You know when you get that craving for chocolate? Try as you might to take your mind off it - pop the TV on, re-read that paragraph you've been going over for the past 20 minutes, scrub your kitchen floors (actually, I never do that) - the craving just won't go away. It follows you around, nagging, it consumes you, you become tense, tetchy, close to actual, physical pain.
It's been happening to me lately. But not chocolate (I almost wish it was chocolate, at least I could damn the waistline and give in to the supermarket to make myself feel better). No, it is contact I crave. With humans. Who are not on my television. Or in my book.
Physical contact, for one. I'm a touchy-feely kind of gal (there's that American side, again), and I need to hug, hold hands, cuddle, kiss, play little-spoon-big-spoon, anything to make me feel like I'm connecting with someone. Diana the dog from the shop downstairs is obliging with the occasional embrace, but she belongs to someone else. I'm worried I may start molesting people in the metro soon. Which would be unseemly, and I'd probably get arrested. Or my ass kicked. But I suppose that's contact...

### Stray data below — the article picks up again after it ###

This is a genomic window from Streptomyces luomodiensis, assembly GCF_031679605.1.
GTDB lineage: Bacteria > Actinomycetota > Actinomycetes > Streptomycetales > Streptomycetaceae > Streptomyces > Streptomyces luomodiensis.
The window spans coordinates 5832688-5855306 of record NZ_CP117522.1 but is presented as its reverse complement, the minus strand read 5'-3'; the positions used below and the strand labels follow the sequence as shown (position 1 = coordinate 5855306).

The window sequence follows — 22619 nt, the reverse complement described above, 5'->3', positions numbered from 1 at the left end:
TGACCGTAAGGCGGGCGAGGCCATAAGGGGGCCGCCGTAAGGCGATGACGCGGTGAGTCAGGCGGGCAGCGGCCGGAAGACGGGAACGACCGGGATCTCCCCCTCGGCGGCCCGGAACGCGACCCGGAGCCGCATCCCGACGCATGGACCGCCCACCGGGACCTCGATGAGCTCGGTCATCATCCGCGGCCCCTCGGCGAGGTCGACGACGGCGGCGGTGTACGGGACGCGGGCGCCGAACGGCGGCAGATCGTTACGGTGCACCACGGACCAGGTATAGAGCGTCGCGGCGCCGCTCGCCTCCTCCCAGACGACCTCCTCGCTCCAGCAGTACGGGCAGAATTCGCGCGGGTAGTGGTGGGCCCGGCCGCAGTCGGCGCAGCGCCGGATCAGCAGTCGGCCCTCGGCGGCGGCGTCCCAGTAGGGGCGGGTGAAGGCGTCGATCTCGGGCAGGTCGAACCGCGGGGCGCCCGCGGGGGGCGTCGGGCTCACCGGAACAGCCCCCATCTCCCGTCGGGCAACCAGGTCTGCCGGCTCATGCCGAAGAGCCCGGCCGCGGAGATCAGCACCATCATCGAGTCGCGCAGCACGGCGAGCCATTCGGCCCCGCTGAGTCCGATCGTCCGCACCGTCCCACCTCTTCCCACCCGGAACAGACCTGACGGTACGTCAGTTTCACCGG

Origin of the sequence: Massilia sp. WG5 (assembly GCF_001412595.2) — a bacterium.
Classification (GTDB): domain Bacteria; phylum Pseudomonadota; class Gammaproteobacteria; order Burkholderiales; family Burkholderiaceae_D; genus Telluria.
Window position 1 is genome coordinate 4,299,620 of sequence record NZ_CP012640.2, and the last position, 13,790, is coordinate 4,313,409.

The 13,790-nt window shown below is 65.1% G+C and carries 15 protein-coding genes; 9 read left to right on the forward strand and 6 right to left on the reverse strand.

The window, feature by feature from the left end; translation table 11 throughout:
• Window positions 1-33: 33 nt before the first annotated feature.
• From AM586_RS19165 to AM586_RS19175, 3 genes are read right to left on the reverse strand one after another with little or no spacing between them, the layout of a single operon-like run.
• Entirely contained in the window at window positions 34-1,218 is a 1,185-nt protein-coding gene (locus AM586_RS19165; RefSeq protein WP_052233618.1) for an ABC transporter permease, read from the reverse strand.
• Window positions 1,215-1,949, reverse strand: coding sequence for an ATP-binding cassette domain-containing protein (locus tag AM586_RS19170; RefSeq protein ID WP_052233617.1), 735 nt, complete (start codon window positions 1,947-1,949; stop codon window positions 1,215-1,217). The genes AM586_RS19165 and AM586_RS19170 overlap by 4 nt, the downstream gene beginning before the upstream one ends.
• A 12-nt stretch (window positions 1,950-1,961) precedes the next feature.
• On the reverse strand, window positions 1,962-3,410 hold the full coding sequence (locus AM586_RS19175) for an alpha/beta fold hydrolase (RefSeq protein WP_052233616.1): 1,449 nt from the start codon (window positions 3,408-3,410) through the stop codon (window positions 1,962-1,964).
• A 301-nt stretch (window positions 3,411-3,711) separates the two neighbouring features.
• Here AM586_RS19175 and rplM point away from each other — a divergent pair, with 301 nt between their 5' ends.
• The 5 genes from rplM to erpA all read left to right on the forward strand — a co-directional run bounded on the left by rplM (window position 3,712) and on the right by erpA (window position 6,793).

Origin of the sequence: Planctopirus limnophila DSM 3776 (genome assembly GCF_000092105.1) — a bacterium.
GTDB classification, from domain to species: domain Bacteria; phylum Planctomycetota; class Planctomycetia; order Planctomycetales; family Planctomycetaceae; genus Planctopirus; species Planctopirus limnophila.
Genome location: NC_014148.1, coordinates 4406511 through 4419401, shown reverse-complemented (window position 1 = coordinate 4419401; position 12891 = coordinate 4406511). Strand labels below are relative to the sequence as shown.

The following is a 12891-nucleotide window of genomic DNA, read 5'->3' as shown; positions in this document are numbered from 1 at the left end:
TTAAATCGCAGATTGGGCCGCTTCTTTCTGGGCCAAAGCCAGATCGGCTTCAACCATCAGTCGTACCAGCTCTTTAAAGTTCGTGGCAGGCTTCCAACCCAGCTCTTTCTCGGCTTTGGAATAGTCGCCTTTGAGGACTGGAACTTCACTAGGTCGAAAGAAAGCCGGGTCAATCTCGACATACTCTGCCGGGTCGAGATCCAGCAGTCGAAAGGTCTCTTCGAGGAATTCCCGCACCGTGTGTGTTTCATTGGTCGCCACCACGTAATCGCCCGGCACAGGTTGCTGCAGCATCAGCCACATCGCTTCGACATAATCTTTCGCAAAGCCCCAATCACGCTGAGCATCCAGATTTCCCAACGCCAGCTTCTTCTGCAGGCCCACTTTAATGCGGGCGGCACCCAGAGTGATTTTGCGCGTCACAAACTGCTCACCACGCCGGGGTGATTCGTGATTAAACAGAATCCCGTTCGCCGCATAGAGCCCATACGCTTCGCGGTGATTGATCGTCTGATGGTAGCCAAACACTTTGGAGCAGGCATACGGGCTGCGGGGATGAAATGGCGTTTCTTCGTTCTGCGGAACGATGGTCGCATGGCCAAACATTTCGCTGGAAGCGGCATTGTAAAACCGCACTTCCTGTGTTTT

And I also crave virtual contact. Phone calls. Mail (bills and advertisements don't count). Emails. From anyone, really, I don't mind. It would be nice if the people I sent flatshare requests to wrote back to me. Or if someone sent me a Christmas card. Or just called to say hi and to see how I'm doing.
Don't get me wrong. People do call. They even drop by sometimes. Some friends have been particularly good at keeping me connected to the outside world while I procrastinate here alone in my apartment, living the "writer's life". But the problem is, the craving has gotten so intense that five minutes after one phone call, I'm already waiting for more. I click refresh on my email account over and over again. I check my mailbox three times a day. Every hour I look to see if my phone is still working. I try to make friends with people in the supermarket.
No wonder writers have a history of losing their minds. It's only a matter of time before I become once of these crazy old women you see wandering the streets all dressed up in their finery with crazy hair and makeup accosting Christmas shoppers. If one of those shoppers is you, I beg you, won't you stop for a chat?